.each isn't a looping construct. It is mapping function. Looping constructs allow control over the loop iteration. Mapping functions do not.

People probably shouldn't confuse them. Does Ruby actually have a looping function?


Going out on a limb here, but I think "for" is a looping function.


Does it's invocation syntax differ significantly from the invocation syntax of other functions? Is there another function with the same invocation syntax as for? What are for's arguments? What is it's results?

These are all relevant questions when determining if it is a function or not.

Just the simple fact that loop control is determined by a boolean and requires state implies that for isn't really a function.

For what it's worth, I think Zed has a point. If you're trying to introduce a broad array of concepts to a new a programmer, going with a mapping method associated with an iterable is kind of complicated if you want to explain the whole shebang.

Compare map from Haskell, Lisp, Python etc with each. In each of those languages, you only need to introduce:

1) Named values (as variables, or not) 2) Functions 3) Lists 4) The idea that a function can take a function as an argument

You do need all the additional stuff for each that he mentions.

Similarly, in languages that make higher order functions more difficult, and have implicit state, for is an easier thing to explain.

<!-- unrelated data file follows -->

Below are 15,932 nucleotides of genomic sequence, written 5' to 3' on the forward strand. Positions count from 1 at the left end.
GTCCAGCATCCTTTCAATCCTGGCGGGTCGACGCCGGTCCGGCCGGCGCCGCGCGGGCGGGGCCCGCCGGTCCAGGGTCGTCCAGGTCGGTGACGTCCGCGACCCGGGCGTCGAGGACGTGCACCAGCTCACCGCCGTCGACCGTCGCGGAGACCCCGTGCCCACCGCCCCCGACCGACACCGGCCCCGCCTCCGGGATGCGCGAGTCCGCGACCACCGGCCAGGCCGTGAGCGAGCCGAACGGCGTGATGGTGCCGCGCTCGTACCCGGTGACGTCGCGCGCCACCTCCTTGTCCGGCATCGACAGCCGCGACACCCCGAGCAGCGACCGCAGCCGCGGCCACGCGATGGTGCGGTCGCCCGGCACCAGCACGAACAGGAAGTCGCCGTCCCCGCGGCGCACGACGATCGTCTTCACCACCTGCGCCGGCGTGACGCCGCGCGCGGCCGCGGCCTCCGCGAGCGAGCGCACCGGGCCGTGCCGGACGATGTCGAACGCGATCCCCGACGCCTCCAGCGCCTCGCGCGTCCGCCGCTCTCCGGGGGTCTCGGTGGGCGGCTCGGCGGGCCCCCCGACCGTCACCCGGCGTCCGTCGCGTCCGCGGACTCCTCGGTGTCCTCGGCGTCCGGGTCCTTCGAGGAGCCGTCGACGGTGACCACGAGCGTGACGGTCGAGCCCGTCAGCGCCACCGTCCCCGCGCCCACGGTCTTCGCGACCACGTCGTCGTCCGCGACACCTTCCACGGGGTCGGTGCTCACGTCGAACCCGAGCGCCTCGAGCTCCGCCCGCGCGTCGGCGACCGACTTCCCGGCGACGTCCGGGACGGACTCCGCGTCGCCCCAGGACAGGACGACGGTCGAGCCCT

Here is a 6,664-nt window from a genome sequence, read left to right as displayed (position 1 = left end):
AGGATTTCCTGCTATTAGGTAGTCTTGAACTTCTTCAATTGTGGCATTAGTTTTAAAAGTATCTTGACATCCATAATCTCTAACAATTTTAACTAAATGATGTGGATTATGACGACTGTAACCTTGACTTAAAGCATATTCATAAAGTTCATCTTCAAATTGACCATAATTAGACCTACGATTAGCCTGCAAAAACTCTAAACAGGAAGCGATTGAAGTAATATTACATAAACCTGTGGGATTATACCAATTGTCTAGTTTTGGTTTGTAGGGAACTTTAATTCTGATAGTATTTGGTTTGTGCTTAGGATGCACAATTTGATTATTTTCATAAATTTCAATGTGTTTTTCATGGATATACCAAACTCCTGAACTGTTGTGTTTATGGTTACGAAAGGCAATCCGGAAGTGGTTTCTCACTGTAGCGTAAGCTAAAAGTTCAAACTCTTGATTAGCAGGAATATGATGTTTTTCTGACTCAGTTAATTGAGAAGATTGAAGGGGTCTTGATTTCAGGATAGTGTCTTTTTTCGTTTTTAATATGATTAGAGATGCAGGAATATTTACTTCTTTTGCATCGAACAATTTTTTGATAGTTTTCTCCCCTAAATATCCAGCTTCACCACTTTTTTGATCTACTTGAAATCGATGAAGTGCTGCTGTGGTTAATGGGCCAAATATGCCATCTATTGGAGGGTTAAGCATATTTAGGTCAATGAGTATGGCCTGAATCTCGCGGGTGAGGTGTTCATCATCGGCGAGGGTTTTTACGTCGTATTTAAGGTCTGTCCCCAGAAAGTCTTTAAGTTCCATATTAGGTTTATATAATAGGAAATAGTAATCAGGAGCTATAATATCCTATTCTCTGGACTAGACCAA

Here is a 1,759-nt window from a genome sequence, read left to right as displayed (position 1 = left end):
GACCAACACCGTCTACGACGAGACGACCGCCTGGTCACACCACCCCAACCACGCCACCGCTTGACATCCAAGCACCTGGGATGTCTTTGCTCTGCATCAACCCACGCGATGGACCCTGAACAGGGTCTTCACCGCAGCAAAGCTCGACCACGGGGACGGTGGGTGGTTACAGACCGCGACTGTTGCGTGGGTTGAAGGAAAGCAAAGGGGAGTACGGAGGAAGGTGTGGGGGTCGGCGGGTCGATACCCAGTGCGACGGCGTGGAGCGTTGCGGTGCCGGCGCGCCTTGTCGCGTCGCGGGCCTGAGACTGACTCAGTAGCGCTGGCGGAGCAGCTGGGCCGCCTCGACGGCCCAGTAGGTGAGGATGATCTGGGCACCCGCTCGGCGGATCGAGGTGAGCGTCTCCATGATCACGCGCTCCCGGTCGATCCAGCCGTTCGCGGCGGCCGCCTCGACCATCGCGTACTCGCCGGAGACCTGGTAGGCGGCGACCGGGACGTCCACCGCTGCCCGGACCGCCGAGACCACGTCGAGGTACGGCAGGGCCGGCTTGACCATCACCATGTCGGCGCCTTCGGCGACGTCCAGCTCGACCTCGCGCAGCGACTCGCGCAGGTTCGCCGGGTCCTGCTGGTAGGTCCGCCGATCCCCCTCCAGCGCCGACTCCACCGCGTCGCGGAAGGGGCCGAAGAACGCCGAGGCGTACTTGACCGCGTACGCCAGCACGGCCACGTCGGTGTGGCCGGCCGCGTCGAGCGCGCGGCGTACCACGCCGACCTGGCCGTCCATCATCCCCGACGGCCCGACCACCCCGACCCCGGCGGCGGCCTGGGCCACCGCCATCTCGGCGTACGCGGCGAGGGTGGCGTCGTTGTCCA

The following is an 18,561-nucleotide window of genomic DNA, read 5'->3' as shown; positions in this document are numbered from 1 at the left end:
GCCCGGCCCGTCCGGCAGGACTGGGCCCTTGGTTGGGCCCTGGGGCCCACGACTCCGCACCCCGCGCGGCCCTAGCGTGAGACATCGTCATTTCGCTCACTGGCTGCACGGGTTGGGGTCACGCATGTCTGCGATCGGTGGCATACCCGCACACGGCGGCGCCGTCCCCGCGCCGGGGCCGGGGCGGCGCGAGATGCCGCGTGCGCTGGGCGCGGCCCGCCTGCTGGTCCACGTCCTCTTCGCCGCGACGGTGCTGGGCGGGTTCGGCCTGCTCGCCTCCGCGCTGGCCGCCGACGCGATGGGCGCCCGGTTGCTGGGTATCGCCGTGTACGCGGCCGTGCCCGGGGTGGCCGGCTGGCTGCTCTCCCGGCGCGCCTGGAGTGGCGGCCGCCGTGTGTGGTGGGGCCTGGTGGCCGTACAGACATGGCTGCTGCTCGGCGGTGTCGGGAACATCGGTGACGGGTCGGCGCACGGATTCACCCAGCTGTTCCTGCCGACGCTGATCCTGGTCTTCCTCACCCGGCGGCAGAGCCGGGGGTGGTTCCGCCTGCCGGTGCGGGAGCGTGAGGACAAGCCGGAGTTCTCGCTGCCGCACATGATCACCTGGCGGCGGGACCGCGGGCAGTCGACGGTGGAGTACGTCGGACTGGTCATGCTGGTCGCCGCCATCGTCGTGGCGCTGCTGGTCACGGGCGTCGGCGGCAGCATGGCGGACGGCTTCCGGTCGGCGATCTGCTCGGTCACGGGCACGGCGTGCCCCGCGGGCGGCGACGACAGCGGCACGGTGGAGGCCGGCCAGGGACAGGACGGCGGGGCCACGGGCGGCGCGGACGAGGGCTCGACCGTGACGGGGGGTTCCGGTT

while, until and begin .. end while/until.

And loop, of course.


It seems to me as though this is not so much about removing idioms from code as using only C-family idioms in code (and even then, regressing as closely to plain C as the semantics of the language permit).


A social more is something that is demanded by a society

Actually, the singular is "mos".

<ducks>


[I tried to post this as a comment, but Zed decided to delete it :/]

I think your comparison between for loops and .each is flawed - clearly you don't need to explain all those concepts in detail if at all. A for loop ultimately involves some level of polymorphism on the target collection, at least to the same level as required by the call to .each. I'd say that conceptually they are very similar, with both constructs having specific differentiating features.

Also, .each doesn't eventually become a for-loop in C code. 1/ Neither Ruby nor Python are compiled to C code, and 2/ I wouldn't expect that the respective looping constructs become a typical C for loop, it is more likely they will be implemented in the native op-code (e.g. CPython, Ruby 1.9).

With respect to why .each is fundamental to Ruby, we clearly see some key differences between Python and Ruby in this respect. I think the critical thing is that Ruby tends towards being a functional language while Python tends to be more imperative. We can see this clearly in the types of operations provided by Python, for example, list.reverse() in Ruby returns a copy of the list in reverse order, but in Python it reverses the list in place.